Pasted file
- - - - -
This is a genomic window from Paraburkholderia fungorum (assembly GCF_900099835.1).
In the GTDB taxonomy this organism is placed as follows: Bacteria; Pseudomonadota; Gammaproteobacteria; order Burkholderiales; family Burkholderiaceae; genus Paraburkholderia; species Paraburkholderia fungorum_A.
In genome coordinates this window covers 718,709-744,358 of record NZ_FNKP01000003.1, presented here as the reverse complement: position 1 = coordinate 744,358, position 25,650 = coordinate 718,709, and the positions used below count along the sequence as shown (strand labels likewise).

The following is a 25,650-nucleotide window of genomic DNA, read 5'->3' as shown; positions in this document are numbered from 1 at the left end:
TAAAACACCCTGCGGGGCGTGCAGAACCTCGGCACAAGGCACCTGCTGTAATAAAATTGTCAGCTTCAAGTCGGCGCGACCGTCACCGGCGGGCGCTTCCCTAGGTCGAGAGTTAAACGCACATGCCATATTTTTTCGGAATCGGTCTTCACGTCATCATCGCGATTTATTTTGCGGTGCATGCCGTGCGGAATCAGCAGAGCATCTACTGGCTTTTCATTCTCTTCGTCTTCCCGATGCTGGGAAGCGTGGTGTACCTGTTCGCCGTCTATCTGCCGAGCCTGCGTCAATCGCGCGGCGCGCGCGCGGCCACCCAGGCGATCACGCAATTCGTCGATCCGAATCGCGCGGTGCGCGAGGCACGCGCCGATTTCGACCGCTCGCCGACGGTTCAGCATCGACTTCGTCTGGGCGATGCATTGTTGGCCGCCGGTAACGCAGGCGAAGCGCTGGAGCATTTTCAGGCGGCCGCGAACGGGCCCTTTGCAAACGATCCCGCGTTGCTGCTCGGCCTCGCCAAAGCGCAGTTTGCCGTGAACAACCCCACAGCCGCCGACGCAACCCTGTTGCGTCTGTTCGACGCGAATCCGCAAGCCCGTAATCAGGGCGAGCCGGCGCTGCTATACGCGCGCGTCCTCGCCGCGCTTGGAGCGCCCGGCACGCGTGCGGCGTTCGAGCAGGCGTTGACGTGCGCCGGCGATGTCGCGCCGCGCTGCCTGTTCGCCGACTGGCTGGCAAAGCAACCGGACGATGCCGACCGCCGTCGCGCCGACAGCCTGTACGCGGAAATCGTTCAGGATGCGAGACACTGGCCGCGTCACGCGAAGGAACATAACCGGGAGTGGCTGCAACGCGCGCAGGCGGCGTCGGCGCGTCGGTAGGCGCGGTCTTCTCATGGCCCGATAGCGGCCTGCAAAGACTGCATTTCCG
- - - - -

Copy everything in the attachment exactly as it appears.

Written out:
This is a genomic window from Paraburkholderia fungorum (assembly GCF_900099835.1).
In the GTDB taxonomy this organism is placed as follows: Bacteria; Pseudomonadota; Gammaproteobacteria; order Burkholderiales; family Burkholderiaceae; genus Paraburkholderia; species Paraburkholderia fungorum_A.
In genome coordinates this window covers 718,709-744,358 of record NZ_FNKP01000003.1, presented here as the reverse complement: position 1 = coordinate 744,358, position 25,650 = coordinate 718,709, and the positions used below count along the sequence as shown (strand labels likewise).

The following is a 25,650-nucleotide window of genomic DNA, read 5'->3' as shown; positions in this document are numbered from 1 at the left end:
TAAAACACCCTGCGGGGCGTGCAGAACCTCGGCACAAGGCACCTGCTGTAATAAAATTGTCAGCTTCAAGTCGGCGCGACCGTCACCGGCGGGCGCTTCCCTAGGTCGAGAGTTAAACGCACATGCCATATTTTTTCGGAATCGGTCTTCACGTCATCATCGCGATTTATTTTGCGGTGCATGCCGTGCGGAATCAGCAGAGCATCTACTGGCTTTTCATTCTCTTCGTCTTCCCGATGCTGGGAAGCGTGGTGTACCTGTTCGCCGTCTATCTGCCGAGCCTGCGTCAATCGCGCGGCGCGCGCGCGGCCACCCAGGCGATCACGCAATTCGTCGATCCGAATCGCGCGGTGCGCGAGGCACGCGCCGATTTCGACCGCTCGCCGACGGTTCAGCATCGACTTCGTCTGGGCGATGCATTGTTGGCCGCCGGTAACGCAGGCGAAGCGCTGGAGCATTTTCAGGCGGCCGCGAACGGGCCCTTTGCAAACGATCCCGCGTTGCTGCTCGGCCTCGCCAAAGCGCAGTTTGCCGTGAACAACCCCACAGCCGCCGACGCAACCCTGTTGCGTCTGTTCGACGCGAATCCGCAAGCCCGTAATCAGGGCGAGCCGGCGCTGCTATACGCGCGCGTCCTCGCCGCGCTTGGAGCGCCCGGCACGCGTGCGGCGTTCGAGCAGGCGTTGACGTGCGCCGGCGATGTCGCGCCGCGCTGCCTGTTCGCCGACTGGCTGGCAAAGCAACCGGACGATGCCGACCGCCGTCGCGCCGACAGCCTGTACGCGGAAATCGTTCAGGATGCGAGACACTGGCCGCGTCACGCGAAGGAACATAACCGGGAGTGGCTGCAACGCGCGCAGGCGGCGTCGGCGCGTCGGTAGGCGCGGTCTTCTCATGGCCCGATAGCGGCCTGCAAAGACTGCATTTCCG